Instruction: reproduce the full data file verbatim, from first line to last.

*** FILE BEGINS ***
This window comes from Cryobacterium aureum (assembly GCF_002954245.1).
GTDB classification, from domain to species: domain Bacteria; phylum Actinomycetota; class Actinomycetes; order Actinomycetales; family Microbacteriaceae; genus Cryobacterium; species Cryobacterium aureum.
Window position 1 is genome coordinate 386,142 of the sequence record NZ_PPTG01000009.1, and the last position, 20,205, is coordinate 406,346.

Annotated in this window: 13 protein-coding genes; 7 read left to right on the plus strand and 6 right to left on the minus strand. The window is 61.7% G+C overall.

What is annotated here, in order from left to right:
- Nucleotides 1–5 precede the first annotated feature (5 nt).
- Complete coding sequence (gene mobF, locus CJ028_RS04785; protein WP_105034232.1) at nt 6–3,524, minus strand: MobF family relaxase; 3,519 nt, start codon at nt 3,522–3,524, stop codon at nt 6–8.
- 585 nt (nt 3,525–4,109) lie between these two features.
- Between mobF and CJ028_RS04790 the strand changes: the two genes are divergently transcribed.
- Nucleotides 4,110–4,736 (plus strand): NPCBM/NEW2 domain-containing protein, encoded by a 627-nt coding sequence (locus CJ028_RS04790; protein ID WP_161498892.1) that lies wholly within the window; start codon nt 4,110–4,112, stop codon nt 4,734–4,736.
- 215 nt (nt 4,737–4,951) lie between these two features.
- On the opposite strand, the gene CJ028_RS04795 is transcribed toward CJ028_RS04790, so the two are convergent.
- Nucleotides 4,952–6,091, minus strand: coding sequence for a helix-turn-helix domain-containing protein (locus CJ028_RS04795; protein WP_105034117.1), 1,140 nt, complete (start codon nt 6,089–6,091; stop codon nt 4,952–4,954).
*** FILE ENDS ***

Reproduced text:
This window comes from Cryobacterium aureum (assembly GCF_002954245.1).
GTDB classification, from domain to species: domain Bacteria; phylum Actinomycetota; class Actinomycetes; order Actinomycetales; family Microbacteriaceae; genus Cryobacterium; species Cryobacterium aureum.
Window position 1 is genome coordinate 386,142 of the sequence record NZ_PPTG01000009.1, and the last position, 20,205, is coordinate 406,346.

Annotated in this window: 13 protein-coding genes; 7 read left to right on the plus strand and 6 right to left on the minus strand. The window is 61.7% G+C overall.

What is annotated here, in order from left to right:
- Nucleotides 1–5 precede the first annotated feature (5 nt).
- Complete coding sequence (gene mobF, locus CJ028_RS04785; protein WP_105034232.1) at nt 6–3,524, minus strand: MobF family relaxase; 3,519 nt, start codon at nt 3,522–3,524, stop codon at nt 6–8.
- 585 nt (nt 3,525–4,109) lie between these two features.
- Between mobF and CJ028_RS04790 the strand changes: the two genes are divergently transcribed.
- Nucleotides 4,110–4,736 (plus strand): NPCBM/NEW2 domain-containing protein, encoded by a 627-nt coding sequence (locus CJ028_RS04790; protein ID WP_161498892.1) that lies wholly within the window; start codon nt 4,110–4,112, stop codon nt 4,734–4,736.
- 215 nt (nt 4,737–4,951) lie between these two features.
- On the opposite strand, the gene CJ028_RS04795 is transcribed toward CJ028_RS04790, so the two are convergent.
- Nucleotides 4,952–6,091, minus strand: coding sequence for a helix-turn-helix domain-containing protein (locus CJ028_RS04795; protein WP_105034117.1), 1,140 nt, complete (start codon nt 6,089–6,091; stop codon nt 4,952–4,954).